]. They found no benefit in using a module containing EPA/GLA to treat patients requiring mechanical ventilation, and the study was stopped because of futility. Comparison of the EDEN-Omega Study with the previously published works can lead to dangerous misinterpretation of the current evidence. First and foremost, the patients enrolled in the EDEN-Omega study received a bolus of EPA/GLA twice daily, not an enteral formula containing EPA/GLA as part of it. It is uncertain whether these pharmaconutrients act differently if not provided using continuous feeding and as part of an enteral nutrition formula. Absorption of individual macronutrients (such as lipids) at the intestinal level can be drastically affected by the presence or absence of other nutrients. Additionally, it has been demonstrated [42
] that the delivery of an EPA/GLA diet by continuous feeding can produce important changes in the production of inflammatory mediators associated with modulation of plasma phospholipid levels. It is not clear whether a bolus of EPA/GLA given twice daily can provide similar changes in plasma phospholipids. Unfortunately, to date, the EDEN-Omega NHLBI ARDS Network investigators have not made publicly available the plasma phospholipid measurements of the patients included in the EDEN-Omega study, data that are of pivotal importance to allow a fair trial comparison between their trial and those previously published. Moreover, the EDEN-Omega study did not control for several other variables, including the different levels of other macronutrients (such as proteins) in the underlying diets fed to their patients, producing a huge source of bias in their data. Finally, the EDEN-Omega study was not designed as an early intervention trial, but was in fact an early versus late intervention study, whereas early enteral feeding was described as a key factor in all previous trials. The currently available nutrition guidelines continue to unanimously recommend the use of an EPA/GLA diet in critically ill and mechanically ventilated patients with ALI/ARDS [1
]; therefore, not to use this strategy in the indicated population of patients merely on the basis of the results of an unpublished single trial in which so many important questions remain to be answered does not appear to be justifiable.
Interaction between fish oil and sepsis is very complex and variable, depending on the dose administered and probably the route of administration as well. Most of the available evidence associated with the benefits of fish oil was produced when this active pharmaconutrient was used as part of enteral nutrition formulations. However, the number of trials testing parenterally administered fish oil in a variety of clinical situations, including sepsis, is growing [43
]. For instance, in a recently published study using a fish oil-based lipid emulsion in patients with sepsis, Barbosa and co-workers [45
] demonstrated significant improvements in the PaO2
ratio that were similar to the effects reported with the use of enteral nutrition.
Although in the present study we have demonstrated a reduction in the development of cardiovascular and respiratory failure in the patient population nourished with EPA/GLA as compared to the control population, this was not associated with a significant reduction in mortality. The probable reason for this finding is that this study included patients with early sepsis and no organ dysfunction, a clinical situation usually associated with lower mortality rates than are found in patients with severe sepsis and/or septic shock [46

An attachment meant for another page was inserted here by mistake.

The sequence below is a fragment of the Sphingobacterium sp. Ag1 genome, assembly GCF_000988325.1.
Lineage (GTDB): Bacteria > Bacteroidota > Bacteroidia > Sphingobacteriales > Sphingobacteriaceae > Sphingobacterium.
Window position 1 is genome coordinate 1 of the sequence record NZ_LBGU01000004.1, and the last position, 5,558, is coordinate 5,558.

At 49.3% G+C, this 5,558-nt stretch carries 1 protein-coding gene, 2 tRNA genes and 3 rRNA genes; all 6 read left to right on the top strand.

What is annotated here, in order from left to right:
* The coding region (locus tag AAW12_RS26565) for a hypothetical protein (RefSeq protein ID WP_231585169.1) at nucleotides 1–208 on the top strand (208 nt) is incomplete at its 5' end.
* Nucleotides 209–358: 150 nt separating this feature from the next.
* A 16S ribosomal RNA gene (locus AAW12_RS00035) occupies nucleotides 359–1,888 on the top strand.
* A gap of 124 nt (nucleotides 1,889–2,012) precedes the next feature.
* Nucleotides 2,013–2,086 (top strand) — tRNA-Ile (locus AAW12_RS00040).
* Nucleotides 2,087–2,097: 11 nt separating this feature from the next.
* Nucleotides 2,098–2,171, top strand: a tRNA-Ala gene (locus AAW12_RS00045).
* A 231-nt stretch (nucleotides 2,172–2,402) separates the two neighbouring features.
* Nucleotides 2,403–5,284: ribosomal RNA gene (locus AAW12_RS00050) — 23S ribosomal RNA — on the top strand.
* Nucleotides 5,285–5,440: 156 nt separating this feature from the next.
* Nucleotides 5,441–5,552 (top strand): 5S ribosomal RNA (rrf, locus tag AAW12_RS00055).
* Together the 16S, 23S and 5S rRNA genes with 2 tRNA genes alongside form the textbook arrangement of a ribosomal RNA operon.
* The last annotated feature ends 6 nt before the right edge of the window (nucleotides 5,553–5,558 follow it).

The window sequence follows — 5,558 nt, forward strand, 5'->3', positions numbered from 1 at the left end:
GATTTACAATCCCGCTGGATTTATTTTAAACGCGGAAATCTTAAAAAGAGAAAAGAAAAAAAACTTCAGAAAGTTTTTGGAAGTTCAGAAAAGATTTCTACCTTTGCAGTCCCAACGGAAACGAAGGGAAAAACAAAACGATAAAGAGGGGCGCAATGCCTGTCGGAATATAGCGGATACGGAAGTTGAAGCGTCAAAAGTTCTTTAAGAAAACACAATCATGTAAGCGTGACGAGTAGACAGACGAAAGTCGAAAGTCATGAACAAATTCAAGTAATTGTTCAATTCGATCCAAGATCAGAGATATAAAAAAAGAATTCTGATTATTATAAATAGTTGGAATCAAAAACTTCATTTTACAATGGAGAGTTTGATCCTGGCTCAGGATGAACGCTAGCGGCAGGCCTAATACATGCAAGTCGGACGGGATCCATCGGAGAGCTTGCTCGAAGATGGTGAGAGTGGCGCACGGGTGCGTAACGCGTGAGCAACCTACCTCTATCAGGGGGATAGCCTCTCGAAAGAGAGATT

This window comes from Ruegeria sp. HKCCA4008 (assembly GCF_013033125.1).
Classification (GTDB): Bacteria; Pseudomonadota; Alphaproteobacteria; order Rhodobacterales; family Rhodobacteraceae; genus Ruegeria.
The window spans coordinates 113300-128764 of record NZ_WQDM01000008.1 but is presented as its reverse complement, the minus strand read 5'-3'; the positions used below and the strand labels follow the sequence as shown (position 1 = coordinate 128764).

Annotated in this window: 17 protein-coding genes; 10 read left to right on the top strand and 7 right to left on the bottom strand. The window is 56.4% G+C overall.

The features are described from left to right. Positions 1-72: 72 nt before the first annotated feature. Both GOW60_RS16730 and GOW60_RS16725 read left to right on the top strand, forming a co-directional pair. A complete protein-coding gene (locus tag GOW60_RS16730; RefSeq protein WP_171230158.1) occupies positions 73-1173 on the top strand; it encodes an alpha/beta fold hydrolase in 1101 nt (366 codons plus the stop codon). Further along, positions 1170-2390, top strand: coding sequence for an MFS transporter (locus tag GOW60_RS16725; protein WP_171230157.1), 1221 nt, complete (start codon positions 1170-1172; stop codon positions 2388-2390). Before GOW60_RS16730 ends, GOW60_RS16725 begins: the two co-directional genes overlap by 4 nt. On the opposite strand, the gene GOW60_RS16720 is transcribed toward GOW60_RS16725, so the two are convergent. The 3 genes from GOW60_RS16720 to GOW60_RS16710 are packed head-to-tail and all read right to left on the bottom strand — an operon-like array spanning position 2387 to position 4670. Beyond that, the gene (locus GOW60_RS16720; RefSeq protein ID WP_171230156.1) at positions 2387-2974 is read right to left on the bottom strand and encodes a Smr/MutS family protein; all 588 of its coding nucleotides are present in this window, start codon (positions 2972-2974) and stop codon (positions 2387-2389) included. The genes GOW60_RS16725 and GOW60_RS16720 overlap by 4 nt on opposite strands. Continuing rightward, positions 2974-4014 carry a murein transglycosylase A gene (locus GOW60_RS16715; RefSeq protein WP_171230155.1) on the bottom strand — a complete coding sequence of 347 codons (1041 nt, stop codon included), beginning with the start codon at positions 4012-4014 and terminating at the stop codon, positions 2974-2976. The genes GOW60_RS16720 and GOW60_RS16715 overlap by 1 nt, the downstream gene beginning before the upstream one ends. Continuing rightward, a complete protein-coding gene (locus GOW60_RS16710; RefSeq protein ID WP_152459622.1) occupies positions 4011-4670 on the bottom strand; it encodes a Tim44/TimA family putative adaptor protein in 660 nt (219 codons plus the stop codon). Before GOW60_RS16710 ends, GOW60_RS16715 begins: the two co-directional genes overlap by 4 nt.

]. The sample size of this trial was not calculated to demonstrate mortality differences, and this particular variable should be evaluated in future studies.
Some important limitations need to be considered when evaluating the results of the present study. One of the most important is that this study included only those patients in need of enteral nutrition. During the enrollment of the patients, the investigators considered this to be very relevant and to represent a limitation in terms of the number of potential patients who could be included in this trial, since most patients whom we found to be in the early stages of sepsis did not require enteral nutrition, being able to receive oral feeding. In addition, the study included only patients at the ICU, which reduced even more the number of potential patients to be included, since the majority of the patients with early sepsis are usually not at the ICU but in the general wards. As a result of these important limitations, we believe that the population of patients included in this study was somehow selected, being constituted by elderly patients, most of whom were already receiving treatment and enteral feeding at their homes because of previous limitations such as stroke and eventually developing diseases such as community-acquired pneumonia, therefore requiring hospital treatment. In addition, this study excluded patients with a BMI ≥ 29, and for this reason generalization of the results to the obese population of patients is not possible. Finally, it was not possible to report changes in the Δ or component SOFA scores, since this trial was not designed to collect daily SOFA scores. Therefore, it is uncertain whether the observed reduction in the development of severe sepsis and/or septic shock is associated with reductions in the SOFA score over time. This association represents an important variable to be evaluated in future trials in which an EPA/GLA diet is fed to septic patients.
It will be important to produce further evidence and reproduce the present work in a more broad population of patients in the early stages of sepsis using an EPA/GLA diet, maybe as an oral supplement, and not delivering these pharmaconutrients only when an enteral feeding tube is in place.